On June 15, 2022, the U.S. Supreme Court ruled in Viking River Cruises, Inc. v. Moriana that bilateral arbitration agreements governed by the Federal Arbitration Act (FAA) may require arbitration of California Private Attorneys General Act (PAGA) claims on an individual basis only.

However, Justice Sotomayor’s concurring opinion in Viking River Cruises also seemingly included an invitation for California’s legislature and courts to clarify standing issues related to PAGA actions when an employee is required to arbitrate their individual PAGA claims in accordance with an enforceable arbitration agreement.

The California Supreme Court has accepted this invitation and agreed to review several cases on the issue, including Wing v. Chico Healthcare & Wellness Centre (Wing) and Sanchez v. MC Painting (Sanchez).  The specific question presented in these cases is: whether an aggrieved employee who has been compelled to arbitrate claims under PAGA that are premised on Labor Code violations actually sustained by the aggrieved employee maintains statutory standing to pursue PAGA claims arising out of events involving other employees in court or in any other forum the parties agree is suitable.

In Wing, the employee agreed to an alternative dispute resolution policy as a condition of her employment. The policy included a waiver of class or representative actions. The employee then filed a complaint that included PAGA claims. The employer asked for the PAGA claims to be stayed while the individual claims proceeded to arbitration, but the employee refused. The trial court subsequently denied the employer’s motion to compel arbitration of the PAGA claims, and the California Court of Appeal upheld the denial based on California Supreme Court precedent in Iskanian v. CLS Transportation Los Angeles LLC, which held that an employee’s right to pursue a representative PAGA action cannot be waived, and this conclusion was not preempted or foreclosed by the FAA.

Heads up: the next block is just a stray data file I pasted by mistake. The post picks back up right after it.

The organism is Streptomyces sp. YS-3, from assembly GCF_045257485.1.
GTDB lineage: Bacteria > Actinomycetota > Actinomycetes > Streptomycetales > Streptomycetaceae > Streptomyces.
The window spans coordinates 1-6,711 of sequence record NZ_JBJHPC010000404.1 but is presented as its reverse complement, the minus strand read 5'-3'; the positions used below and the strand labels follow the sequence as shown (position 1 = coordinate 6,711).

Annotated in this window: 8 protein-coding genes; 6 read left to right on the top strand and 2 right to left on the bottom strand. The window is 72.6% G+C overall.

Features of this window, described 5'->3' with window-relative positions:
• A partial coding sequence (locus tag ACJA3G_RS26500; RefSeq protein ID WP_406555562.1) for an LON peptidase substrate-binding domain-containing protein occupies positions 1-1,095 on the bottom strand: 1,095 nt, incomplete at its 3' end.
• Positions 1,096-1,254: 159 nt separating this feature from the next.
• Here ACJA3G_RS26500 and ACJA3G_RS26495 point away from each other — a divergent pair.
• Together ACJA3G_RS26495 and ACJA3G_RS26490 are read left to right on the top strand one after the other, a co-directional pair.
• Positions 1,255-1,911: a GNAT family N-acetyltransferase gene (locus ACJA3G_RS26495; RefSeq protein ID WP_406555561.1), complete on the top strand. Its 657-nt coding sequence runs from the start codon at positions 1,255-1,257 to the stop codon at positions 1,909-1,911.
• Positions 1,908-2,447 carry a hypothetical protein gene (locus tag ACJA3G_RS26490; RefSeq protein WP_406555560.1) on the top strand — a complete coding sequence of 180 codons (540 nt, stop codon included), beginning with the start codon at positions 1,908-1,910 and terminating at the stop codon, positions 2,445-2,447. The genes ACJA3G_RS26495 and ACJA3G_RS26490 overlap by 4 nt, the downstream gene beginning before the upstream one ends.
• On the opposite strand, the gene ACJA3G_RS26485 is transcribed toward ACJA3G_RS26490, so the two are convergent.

In Sanchez, the employee signed an arbitration agreement at the time of hire, which included language that all issues of validity, enforcement, and interpretation of the agreement would be governed by the FAA and that the employee waived the right to bring representative actions. As in Wing, the employer appealed the trial court’s denial of a petition to compel arbitration of a PAGA claim based on the California Supreme Court’s reasoning in Iskanain.

The California Supreme Court has clearly signaled its intention to clarify Iskanian’s status in light of the U.S. Supreme Court’s decision in Viking River Cruises, Inc. v. Moriana. In the meantime, we also await the high court’s decision regarding a potential rehearing in Viking River Cruises.

Jackson Lewis will continue to track cases regarding arbitration agreements and PAGA. If you have questions about employment arbitration agreements in California or related issues, contact a Jackson Lewis attorney to discuss.